Sight Loss Council members inspire and educate MPs in Westminster
“Inspiring”, “important” and “hugely interesting” were among the comments from MPs as they left the first ever ‘Meet the Sight Loss Councils’ event in the House of Commons on 29 March.
It was also inspiring for the Sight Loss Council volunteers who represented their communities from across the country and shared with MPs in Westminster the challenges they face every day.
Rick Asquith, York Sight Loss Council member, said:
“On Tuesday, it was amazing. We had a job to do and I hope I did it well. But it wasn’t until I got home and was laid in bed that I thought, that kid from Hull who was seen as stupid because of his sight got to talk to MPs in Westminster and get serious points across about us.”
Hosted by Marsha De Cordova MP, blind and partially sighted volunteers took the opportunity to talk to the MPs about their life experiences and some of the key issues they have faced.
Armed with six key issues that affect the lives of blind and partially sighted people every day, volunteers asked MPs to raise key issues in Parliament and to increase awareness and understanding of the needs and aspirations of BPS people in the Halls of Westminster. Read our ‘six to fix’.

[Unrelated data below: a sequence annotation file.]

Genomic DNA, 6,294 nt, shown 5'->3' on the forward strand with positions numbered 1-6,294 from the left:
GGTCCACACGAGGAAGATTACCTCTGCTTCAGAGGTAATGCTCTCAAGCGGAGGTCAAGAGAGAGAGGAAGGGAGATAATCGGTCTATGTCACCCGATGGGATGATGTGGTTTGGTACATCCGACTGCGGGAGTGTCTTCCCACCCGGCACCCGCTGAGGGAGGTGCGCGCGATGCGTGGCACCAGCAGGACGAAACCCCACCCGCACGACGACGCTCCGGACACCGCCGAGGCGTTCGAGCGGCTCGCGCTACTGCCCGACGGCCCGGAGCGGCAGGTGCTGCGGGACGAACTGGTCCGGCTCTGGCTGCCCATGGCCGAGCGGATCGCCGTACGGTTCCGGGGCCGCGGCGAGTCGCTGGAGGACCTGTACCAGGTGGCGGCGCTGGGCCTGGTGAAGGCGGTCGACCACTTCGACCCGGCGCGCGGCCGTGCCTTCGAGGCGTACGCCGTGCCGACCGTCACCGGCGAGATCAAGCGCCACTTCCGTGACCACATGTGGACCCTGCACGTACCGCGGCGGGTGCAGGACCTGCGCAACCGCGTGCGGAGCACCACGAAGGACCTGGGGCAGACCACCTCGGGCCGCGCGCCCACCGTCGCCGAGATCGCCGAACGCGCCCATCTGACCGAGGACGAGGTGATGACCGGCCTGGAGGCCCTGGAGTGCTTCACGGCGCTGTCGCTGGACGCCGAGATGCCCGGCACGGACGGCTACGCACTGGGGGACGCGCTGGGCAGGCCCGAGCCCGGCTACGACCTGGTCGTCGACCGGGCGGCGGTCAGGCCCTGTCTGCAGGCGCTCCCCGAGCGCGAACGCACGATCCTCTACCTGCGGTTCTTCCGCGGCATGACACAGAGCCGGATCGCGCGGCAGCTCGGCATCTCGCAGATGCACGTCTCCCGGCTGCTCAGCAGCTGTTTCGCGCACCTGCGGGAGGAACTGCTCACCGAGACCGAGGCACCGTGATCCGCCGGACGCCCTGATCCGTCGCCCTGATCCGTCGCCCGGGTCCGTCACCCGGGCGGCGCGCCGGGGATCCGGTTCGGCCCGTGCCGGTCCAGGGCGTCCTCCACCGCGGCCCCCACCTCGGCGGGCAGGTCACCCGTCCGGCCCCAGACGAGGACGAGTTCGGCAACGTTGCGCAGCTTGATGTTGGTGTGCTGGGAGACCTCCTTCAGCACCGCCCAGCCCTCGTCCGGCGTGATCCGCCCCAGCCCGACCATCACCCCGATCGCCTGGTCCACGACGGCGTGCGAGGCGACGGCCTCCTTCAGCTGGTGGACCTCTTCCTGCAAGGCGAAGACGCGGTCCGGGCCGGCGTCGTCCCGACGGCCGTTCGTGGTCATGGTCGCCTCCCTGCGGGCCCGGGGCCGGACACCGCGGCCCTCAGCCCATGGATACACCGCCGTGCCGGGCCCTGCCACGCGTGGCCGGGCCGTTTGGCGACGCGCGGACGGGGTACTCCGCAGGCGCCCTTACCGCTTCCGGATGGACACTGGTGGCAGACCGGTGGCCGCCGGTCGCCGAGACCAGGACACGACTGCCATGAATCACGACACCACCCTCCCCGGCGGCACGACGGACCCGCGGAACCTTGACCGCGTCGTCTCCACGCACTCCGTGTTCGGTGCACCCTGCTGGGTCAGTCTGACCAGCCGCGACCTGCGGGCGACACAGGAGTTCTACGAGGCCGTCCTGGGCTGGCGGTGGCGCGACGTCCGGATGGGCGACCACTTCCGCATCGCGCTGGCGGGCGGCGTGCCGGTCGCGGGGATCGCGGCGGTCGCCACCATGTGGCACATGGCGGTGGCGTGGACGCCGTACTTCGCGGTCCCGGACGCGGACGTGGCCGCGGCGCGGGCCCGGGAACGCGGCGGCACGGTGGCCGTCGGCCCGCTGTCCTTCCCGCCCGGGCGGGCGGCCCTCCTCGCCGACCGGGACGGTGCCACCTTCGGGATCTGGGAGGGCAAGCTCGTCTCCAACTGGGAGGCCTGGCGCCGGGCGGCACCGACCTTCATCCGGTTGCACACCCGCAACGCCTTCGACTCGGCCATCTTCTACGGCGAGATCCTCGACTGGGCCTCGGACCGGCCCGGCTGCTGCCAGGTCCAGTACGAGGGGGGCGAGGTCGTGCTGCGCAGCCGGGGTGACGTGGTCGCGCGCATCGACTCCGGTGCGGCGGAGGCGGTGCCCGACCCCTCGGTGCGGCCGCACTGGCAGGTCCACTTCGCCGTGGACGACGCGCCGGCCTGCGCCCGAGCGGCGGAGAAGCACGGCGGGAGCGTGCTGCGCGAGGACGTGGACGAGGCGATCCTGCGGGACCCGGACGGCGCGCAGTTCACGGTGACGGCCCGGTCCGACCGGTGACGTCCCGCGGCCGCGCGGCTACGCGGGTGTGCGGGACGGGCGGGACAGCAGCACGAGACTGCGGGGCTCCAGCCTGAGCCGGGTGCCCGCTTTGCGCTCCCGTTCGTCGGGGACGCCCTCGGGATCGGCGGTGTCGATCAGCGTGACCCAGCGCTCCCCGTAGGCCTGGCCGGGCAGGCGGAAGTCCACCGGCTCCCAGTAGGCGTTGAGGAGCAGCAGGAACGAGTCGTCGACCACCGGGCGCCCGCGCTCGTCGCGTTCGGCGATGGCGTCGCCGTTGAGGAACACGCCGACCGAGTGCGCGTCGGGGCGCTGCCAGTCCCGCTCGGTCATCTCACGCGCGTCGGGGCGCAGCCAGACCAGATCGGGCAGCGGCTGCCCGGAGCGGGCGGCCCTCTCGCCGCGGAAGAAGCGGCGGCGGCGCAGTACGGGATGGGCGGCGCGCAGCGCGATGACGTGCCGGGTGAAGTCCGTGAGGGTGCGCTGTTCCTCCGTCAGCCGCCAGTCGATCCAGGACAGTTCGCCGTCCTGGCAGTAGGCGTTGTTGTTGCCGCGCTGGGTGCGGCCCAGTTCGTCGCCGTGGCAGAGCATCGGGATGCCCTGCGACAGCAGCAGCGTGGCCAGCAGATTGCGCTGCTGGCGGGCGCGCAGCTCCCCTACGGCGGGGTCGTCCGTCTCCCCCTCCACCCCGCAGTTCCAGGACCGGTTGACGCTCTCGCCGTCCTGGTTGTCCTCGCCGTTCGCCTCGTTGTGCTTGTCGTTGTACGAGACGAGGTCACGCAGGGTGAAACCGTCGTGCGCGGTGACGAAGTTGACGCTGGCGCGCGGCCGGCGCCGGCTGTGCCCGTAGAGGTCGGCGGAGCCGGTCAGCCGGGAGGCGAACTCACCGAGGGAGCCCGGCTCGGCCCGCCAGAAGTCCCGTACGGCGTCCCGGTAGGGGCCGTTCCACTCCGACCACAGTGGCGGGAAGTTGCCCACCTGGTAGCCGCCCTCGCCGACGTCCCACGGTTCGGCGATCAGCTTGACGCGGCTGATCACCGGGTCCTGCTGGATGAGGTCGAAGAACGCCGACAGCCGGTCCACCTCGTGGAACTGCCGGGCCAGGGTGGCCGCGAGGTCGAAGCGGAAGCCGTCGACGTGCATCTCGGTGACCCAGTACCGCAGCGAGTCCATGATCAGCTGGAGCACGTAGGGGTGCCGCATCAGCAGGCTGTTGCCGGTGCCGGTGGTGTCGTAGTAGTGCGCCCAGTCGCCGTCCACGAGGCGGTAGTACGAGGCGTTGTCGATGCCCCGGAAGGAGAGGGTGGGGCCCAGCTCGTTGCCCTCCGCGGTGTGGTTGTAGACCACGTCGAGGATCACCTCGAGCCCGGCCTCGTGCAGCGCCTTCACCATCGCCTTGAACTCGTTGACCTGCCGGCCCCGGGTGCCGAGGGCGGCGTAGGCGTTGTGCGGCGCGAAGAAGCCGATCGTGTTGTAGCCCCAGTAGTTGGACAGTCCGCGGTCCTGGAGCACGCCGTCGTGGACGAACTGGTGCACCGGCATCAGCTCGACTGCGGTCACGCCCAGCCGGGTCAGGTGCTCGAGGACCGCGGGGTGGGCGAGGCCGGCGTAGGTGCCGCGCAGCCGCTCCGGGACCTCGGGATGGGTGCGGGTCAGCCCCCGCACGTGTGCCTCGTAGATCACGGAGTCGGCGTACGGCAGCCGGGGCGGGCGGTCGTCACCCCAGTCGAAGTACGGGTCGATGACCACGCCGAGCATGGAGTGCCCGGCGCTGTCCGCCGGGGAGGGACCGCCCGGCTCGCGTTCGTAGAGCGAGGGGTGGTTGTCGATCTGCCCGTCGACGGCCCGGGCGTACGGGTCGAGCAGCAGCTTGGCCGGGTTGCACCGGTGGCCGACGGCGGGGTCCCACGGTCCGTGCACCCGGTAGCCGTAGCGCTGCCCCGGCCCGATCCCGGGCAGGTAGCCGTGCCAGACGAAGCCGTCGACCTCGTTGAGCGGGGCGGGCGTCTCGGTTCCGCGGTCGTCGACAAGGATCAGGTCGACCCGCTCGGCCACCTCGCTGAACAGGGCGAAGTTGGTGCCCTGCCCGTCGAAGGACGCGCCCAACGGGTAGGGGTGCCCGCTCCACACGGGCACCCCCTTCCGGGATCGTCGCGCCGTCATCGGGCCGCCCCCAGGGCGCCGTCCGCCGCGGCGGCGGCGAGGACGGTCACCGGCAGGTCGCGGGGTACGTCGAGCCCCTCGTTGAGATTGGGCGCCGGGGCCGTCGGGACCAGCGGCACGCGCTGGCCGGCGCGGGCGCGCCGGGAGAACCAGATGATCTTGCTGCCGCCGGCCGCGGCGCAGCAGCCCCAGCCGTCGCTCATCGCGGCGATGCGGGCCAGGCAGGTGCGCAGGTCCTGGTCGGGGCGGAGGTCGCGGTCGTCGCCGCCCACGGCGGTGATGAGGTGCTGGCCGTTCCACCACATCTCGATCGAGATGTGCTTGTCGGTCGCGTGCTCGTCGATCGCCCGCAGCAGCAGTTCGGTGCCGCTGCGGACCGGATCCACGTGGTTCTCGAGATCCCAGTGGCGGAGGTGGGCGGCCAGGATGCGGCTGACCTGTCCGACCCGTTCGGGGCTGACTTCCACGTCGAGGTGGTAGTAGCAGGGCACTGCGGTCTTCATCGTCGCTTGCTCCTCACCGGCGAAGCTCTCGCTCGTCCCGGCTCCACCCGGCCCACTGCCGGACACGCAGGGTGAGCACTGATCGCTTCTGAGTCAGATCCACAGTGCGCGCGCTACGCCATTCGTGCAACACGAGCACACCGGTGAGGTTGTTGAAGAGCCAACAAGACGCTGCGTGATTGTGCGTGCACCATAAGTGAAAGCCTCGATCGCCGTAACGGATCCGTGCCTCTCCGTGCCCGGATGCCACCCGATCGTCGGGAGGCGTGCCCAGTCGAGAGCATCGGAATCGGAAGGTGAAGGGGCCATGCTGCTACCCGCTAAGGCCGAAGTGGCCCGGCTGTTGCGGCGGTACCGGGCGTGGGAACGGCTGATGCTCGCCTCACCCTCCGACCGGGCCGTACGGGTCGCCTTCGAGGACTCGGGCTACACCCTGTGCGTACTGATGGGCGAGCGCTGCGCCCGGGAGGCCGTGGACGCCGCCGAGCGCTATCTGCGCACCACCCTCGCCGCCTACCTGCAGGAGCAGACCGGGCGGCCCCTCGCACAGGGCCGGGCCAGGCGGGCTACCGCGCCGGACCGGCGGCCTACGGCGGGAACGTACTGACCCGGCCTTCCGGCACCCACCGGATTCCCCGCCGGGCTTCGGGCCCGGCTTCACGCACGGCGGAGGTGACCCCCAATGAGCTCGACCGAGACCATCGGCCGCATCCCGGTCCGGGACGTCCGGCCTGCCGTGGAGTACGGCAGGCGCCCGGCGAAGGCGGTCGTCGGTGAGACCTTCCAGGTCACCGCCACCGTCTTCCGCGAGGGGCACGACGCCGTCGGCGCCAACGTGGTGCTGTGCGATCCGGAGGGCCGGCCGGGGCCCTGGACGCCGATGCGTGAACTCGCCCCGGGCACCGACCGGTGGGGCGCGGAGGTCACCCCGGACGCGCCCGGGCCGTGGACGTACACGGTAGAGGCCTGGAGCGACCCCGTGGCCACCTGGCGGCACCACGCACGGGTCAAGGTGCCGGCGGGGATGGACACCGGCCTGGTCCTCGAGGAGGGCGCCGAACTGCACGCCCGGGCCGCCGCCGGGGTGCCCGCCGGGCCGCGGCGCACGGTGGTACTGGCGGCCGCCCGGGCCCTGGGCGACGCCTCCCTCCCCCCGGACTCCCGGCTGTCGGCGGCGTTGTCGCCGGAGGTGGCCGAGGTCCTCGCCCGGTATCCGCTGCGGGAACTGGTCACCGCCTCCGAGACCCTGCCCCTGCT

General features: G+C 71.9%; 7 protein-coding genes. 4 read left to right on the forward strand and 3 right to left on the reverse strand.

With so many MPs in attendance, volunteers were able to set up further meetings to ensure that the voice of BPS people will be heard loud and clear in the national conversation.
Carl Galloway, volunteer with Black Country Sight Loss Council, said:
“The Westminster event was an excellent opportunity for both SLC members and Thomas Pocklington Trust, bringing awareness to MPs about what’s needed for us VI people to live a productive and fulfilled life – sharing how we have overcome obstacles in our way.”
Mike Bell Sight Loss Councils’ National Public Affairs Lead, said: “This was a fantastic success. It’s hugely important that the issues facing blind and partially sighted people are heard at the very highest levels of government. There is no one better qualified to speak about those issues than blind and partially sighted people themselves.
“Our volunteers had many positive, engaging conversations about how to make real improvements to the lives of blind and partially sighted people across the county. We are looking forward to following those up, and to this new chapter of the SLC’s work.”
Sarah Mason added: “It was an honour to represent Birmingham SLC which I have been a member of since the very beginning. I was able to discuss my knowledge and experience of volunteering and working in the VI sector.
“I was inspired by some of the members of the SLCs who had very traumatic journeys with such positive outcomes and attitudes to life. Thank you for arranging the event and for giving us the opportunity to speak, share our views and opinions and hopefully make an impact and change.”